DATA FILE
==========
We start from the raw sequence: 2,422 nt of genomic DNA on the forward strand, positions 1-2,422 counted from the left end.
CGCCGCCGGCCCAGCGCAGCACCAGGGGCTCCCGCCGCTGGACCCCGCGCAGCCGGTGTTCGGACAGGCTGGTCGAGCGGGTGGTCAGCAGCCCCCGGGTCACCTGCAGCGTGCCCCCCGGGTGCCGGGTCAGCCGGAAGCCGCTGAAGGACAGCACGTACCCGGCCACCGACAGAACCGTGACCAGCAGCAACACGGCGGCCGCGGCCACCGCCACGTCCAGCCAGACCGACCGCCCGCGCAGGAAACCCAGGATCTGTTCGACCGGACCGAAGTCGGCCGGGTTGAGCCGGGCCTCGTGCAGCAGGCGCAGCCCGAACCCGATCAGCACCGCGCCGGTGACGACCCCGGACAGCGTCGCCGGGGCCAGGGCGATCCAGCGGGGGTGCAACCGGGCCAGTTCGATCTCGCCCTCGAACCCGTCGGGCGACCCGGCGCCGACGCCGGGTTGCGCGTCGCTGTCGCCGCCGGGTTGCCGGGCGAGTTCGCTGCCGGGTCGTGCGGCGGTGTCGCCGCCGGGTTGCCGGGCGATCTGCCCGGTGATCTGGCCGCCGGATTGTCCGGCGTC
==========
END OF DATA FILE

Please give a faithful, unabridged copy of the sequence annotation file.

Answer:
We start from the raw sequence: 2,422 nt of genomic DNA on the forward strand, positions 1-2,422 counted from the left end.
CGCCGCCGGCCCAGCGCAGCACCAGGGGCTCCCGCCGCTGGACCCCGCGCAGCCGGTGTTCGGACAGGCTGGTCGAGCGGGTGGTCAGCAGCCCCCGGGTCACCTGCAGCGTGCCCCCCGGGTGCCGGGTCAGCCGGAAGCCGCTGAAGGACAGCACGTACCCGGCCACCGACAGAACCGTGACCAGCAGCAACACGGCGGCCGCGGCCACCGCCACGTCCAGCCAGACCGACCGCCCGCGCAGGAAACCCAGGATCTGTTCGACCGGACCGAAGTCGGCCGGGTTGAGCCGGGCCTCGTGCAGCAGGCGCAGCCCGAACCCGATCAGCACCGCGCCGGTGACGACCCCGGACAGCGTCGCCGGGGCCAGGGCGATCCAGCGGGGGTGCAACCGGGCCAGTTCGATCTCGCCCTCGAACCCGTCGGGCGACCCGGCGCCGACGCCGGGTTGCGCGTCGCTGTCGCCGCCGGGTTGCCGGGCGAGTTCGCTGCCGGGTCGTGCGGCGGTGTCGCCGCCGGGTTGCCGGGCGATCTGCCCGGTGATCTGGCCGCCGGATTGTCCGGCGTC